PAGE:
The inspection by a company engineering superintendent is carried out at intervals to establish the general condition of hatch covers before dry dock to assess the work to be done.
Inspection by manufacturers or specialist firms is carried out when requested or scheduled to provide surveys and solutions to major problems.
Once the inspection has been completed, general housekeeping operation should take place according to the company’s schedules. This is the first level of normal operational maintenance.
Chains or wires should be checked for equal length at both sides of the cover to ensure equal pool. If the lengths are uneven, this should be remedied. Compression bars and rubber seals should also be maintained according to the planned schedule and, if found worn or corroded, they should be cleaned and rebuilt. On finding worn or compressed rubber seals, the usual inclination is to replace them. However, consideration must also be given to the main cause of their poor condition. Since seal deterioration is often a sign of the steelwork problems, seal replacement may only be a short term solution. The problem in fact usually lies with the metal-to-metal contacts which are worn or corroded.
The manufacturers design the metal-to-metal contact to precise height in order to provide the correct pressure on the rubber seals. Once the surfaces become worn or corroded, the hatch cover sits lower on the compression bars, increasing this pressure. Over-compressed rubber seals lose their elasticity well ahead of time, losing their sealing efficiency. Simply replacing the rubber seals only serves to ruin them ahead of time and is a waste of money.
The real solution to worn or over-compressed rubber seals is first to rebuild the metal-to-metal contact surfaces to their original dimensions with assistance of the manufacturer and then to fit new rubber seals. They will then work as designed by the manufacturer. This should be carried out at the first convenient moment.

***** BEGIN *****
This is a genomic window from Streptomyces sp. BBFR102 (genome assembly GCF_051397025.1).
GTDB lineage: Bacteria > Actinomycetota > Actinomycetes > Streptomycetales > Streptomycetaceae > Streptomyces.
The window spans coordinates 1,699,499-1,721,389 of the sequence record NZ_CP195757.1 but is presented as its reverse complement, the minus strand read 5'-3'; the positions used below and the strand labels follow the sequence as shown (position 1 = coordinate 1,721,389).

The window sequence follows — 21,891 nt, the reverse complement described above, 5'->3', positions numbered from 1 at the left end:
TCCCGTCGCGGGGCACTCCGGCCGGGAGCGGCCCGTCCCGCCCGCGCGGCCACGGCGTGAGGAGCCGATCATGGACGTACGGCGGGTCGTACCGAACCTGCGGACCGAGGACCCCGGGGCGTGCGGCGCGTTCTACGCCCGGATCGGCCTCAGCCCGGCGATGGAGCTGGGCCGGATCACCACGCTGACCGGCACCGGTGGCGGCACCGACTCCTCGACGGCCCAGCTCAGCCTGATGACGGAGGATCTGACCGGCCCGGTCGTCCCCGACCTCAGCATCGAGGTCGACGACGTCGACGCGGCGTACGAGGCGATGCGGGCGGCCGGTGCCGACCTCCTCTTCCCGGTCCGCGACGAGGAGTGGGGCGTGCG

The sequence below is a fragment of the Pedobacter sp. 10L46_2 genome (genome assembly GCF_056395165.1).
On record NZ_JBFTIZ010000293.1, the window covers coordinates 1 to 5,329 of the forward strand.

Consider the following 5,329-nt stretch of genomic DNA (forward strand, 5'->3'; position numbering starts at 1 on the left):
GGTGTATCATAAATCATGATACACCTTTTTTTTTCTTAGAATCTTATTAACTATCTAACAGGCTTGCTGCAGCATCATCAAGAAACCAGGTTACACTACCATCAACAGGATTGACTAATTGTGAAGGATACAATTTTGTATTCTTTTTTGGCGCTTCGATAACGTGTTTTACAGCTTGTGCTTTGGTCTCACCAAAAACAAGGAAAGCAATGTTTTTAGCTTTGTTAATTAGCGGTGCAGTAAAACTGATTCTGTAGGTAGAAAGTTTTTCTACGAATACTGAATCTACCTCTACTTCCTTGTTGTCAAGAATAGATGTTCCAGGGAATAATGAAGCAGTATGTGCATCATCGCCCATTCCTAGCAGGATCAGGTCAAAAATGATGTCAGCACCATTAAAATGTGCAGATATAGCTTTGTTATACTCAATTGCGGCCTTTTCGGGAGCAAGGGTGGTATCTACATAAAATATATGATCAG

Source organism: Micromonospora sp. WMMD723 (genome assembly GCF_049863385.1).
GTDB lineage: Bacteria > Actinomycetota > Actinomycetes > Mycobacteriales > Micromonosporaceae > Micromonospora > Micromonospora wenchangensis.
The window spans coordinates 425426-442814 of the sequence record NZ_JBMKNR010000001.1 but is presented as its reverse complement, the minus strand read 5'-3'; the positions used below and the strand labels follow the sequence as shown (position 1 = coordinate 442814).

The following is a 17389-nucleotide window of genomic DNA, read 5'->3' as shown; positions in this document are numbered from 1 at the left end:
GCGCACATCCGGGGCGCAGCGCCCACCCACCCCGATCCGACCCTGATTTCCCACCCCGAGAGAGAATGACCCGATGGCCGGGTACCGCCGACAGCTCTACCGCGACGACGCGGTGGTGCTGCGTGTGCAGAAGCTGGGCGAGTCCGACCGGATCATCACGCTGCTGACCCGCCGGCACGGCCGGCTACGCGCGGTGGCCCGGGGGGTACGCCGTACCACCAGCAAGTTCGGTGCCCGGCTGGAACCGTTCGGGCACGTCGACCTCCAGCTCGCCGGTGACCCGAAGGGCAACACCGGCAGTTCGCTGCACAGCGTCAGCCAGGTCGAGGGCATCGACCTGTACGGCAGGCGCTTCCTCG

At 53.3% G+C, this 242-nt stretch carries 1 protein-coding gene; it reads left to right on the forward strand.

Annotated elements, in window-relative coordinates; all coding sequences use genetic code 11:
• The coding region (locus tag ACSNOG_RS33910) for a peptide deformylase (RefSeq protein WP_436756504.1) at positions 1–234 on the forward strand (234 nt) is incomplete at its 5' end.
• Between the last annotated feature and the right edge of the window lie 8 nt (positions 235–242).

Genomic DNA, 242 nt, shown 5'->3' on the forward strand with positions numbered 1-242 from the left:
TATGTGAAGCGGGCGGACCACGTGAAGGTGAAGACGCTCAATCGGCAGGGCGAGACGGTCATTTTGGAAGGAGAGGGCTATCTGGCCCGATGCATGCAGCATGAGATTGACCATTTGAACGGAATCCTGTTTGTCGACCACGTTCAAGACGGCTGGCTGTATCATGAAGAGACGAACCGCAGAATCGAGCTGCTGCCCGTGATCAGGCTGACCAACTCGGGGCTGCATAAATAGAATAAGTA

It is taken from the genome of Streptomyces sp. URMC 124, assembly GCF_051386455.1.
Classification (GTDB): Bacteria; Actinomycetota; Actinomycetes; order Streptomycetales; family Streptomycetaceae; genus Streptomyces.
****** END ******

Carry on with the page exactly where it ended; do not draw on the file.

The rack-and-pinion system powered system must be cleaned and lubricated. If it is a chain-operated system, the chains must be correctly adjusted and well lubricated. Hydraulic systems must be checked for any leakage or hose damage and must be kept clean. Hinge pins must also be checked. The hydraulic fluid should be checked and samples sent away for analysis periodically.
The cargo unloading operation has been completed and orders go out to shut the hatch covers. The closing procedure should always start with an inspection to check if there was any damage caused by the cargo handling operation which would prevent the proper operation of the hatch covers, and to see that the coaming tops are free from dirt and obstacles.
With single pull wire operated systems the retaining wire is attached at this stage. If your system is hydraulically operated, this is a time to turn the hydraulic power on. The safety catchers can now be removed to allow the hatch cover to move freely. The power unit is operated to close the hatch covers. The operation must be observed carefully for any signs of unexpected vibration or uneven closing speed as these symptoms can give an indication of presence of heavy wear or damage.
The wheels are then lowered by the appropriate method. The securing devices are attached to hold the covers in the closed position. The power units can now be shut down. If the ship is cargo-free, a water hose test can be carried out. Water is directed into the hatch covers in the compression bar and cross sealing areas from about 1 meter distance. Drain channels should be blocked to ensure that the water reaches the level of the seals.
A more modern and increasingly used method of testing hatch cover efficiency is the ultra-sound method. Whichever method is used, the tests should be carried out regularly and any adverse trends developing should be discussed with the chief engineer. This method can be carried out when the vessel is loaded.
When the hatch covers do not lie flat on the coaming rails or do not align in height, this is the indication of deformation, damage or excessive wear of the metal-to-metal contacts. In this case the rubber seals may also be suspected and should be investigated. If there is some damage to the covers which cannot be repaired until the ship reaches the next destination, the use of sealing tape may provide a temporary answer, but remember that the hatch covers do not perform correctly and the use of sealing tape is only a first-aid measure. Prolonged use will accelerate corrosion in that area.